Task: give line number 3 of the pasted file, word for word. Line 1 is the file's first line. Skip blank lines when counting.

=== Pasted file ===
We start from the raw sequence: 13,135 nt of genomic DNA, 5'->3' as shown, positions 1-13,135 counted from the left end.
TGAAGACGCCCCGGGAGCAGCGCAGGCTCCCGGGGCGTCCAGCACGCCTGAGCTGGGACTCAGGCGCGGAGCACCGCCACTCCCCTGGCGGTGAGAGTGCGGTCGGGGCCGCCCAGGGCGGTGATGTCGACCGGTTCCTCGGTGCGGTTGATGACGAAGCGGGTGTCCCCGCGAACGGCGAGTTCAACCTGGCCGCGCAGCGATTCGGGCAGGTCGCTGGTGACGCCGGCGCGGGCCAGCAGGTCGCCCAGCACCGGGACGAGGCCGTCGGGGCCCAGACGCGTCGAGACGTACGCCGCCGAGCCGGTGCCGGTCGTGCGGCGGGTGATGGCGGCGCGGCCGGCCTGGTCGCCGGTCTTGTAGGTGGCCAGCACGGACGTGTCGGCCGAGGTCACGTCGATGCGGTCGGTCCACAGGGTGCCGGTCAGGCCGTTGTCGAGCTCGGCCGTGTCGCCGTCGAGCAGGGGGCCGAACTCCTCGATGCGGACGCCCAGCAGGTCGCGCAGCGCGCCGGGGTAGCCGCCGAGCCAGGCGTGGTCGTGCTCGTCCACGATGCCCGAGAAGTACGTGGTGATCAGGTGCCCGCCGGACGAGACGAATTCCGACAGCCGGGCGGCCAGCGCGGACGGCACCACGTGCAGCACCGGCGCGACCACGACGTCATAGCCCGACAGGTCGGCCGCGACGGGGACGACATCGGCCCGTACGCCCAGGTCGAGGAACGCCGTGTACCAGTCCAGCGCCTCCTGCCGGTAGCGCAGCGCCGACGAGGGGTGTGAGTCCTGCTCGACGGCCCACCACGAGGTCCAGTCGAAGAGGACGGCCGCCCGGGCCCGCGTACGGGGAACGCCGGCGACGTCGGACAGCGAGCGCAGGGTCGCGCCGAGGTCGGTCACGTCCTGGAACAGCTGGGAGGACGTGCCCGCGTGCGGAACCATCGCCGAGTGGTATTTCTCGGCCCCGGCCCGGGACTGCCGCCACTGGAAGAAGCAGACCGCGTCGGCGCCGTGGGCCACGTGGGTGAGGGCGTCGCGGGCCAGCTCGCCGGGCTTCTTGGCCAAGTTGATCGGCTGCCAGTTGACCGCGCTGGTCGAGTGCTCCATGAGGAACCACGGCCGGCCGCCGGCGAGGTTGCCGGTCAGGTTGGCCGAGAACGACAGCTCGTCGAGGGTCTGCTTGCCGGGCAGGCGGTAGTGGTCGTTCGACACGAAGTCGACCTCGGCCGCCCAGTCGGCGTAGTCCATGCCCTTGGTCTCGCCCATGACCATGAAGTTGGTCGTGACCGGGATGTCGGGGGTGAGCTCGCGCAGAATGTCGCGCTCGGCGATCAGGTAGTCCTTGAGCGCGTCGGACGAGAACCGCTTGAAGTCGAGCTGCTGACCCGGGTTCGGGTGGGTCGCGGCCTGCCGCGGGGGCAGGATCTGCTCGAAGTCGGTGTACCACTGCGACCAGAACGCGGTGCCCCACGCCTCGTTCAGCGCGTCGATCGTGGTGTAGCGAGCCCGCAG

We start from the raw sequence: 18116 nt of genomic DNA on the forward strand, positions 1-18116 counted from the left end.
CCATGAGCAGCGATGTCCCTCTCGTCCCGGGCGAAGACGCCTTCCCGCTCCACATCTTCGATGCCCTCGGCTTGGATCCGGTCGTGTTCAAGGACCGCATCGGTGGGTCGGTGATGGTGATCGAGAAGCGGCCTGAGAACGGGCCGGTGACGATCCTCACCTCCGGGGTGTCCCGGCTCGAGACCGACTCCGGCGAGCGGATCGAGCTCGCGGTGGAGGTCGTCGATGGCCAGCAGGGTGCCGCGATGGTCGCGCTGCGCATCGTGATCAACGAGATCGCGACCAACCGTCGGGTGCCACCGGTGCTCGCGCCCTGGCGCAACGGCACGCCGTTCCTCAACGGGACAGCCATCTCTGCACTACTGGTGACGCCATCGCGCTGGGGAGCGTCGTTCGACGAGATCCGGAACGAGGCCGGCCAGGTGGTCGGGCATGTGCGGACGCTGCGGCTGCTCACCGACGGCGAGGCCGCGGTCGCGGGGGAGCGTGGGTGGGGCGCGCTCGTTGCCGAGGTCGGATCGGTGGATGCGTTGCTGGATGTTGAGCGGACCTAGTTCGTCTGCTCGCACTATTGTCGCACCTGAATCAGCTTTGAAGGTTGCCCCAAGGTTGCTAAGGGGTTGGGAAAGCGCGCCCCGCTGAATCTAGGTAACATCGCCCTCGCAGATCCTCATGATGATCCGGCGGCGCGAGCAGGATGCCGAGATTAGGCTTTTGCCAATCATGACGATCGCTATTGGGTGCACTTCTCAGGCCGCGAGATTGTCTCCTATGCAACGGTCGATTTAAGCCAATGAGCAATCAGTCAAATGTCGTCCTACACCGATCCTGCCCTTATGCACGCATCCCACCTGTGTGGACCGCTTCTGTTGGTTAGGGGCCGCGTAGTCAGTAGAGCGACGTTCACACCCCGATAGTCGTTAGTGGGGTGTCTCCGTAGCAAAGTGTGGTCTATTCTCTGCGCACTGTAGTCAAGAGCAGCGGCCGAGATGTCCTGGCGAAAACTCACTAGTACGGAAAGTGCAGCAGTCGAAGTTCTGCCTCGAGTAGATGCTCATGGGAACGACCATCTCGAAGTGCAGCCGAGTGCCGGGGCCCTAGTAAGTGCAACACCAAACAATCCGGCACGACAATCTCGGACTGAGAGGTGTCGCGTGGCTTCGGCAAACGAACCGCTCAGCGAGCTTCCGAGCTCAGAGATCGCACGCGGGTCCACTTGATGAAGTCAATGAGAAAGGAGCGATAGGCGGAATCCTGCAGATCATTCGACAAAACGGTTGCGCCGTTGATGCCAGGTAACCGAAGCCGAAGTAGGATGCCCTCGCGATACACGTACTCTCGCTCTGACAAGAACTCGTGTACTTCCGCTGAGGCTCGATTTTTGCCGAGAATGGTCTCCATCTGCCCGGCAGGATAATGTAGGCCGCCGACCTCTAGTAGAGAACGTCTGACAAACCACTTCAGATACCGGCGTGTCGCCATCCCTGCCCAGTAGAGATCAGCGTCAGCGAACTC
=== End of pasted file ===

We start from the raw sequence: 18116 nt of genomic DNA on the forward strand, positions 1-18116 counted from the left end.